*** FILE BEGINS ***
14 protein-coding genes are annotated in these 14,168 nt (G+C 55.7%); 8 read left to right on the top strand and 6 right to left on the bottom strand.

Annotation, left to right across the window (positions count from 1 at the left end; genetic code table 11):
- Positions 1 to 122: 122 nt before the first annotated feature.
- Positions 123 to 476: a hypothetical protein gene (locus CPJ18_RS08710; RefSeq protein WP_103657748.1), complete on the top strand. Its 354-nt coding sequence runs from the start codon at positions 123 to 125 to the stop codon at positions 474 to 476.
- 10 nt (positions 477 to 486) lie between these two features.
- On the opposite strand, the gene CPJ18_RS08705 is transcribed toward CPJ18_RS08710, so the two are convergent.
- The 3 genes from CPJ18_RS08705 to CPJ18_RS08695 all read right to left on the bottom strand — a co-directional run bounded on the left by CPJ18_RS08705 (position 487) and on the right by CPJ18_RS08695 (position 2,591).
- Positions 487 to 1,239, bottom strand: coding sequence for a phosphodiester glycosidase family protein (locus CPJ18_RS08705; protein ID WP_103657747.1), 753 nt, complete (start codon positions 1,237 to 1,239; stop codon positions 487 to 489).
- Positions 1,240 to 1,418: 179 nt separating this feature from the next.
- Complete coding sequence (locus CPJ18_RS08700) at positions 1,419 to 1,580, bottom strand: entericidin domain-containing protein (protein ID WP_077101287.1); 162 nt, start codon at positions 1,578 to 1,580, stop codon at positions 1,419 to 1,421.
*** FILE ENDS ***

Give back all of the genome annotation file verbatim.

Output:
14 protein-coding genes are annotated in these 14,168 nt (G+C 55.7%); 8 read left to right on the top strand and 6 right to left on the bottom strand.

Annotation, left to right across the window (positions count from 1 at the left end; genetic code table 11):
- Positions 1 to 122: 122 nt before the first annotated feature.
- Positions 123 to 476: a hypothetical protein gene (locus CPJ18_RS08710; RefSeq protein WP_103657748.1), complete on the top strand. Its 354-nt coding sequence runs from the start codon at positions 123 to 125 to the stop codon at positions 474 to 476.
- 10 nt (positions 477 to 486) lie between these two features.
- On the opposite strand, the gene CPJ18_RS08705 is transcribed toward CPJ18_RS08710, so the two are convergent.
- The 3 genes from CPJ18_RS08705 to CPJ18_RS08695 all read right to left on the bottom strand — a co-directional run bounded on the left by CPJ18_RS08705 (position 487) and on the right by CPJ18_RS08695 (position 2,591).
- Positions 487 to 1,239, bottom strand: coding sequence for a phosphodiester glycosidase family protein (locus CPJ18_RS08705; protein ID WP_103657747.1), 753 nt, complete (start codon positions 1,237 to 1,239; stop codon positions 487 to 489).
- Positions 1,240 to 1,418: 179 nt separating this feature from the next.
- Complete coding sequence (locus CPJ18_RS08700) at positions 1,419 to 1,580, bottom strand: entericidin domain-containing protein (protein ID WP_077101287.1); 162 nt, start codon at positions 1,578 to 1,580, stop codon at positions 1,419 to 1,421.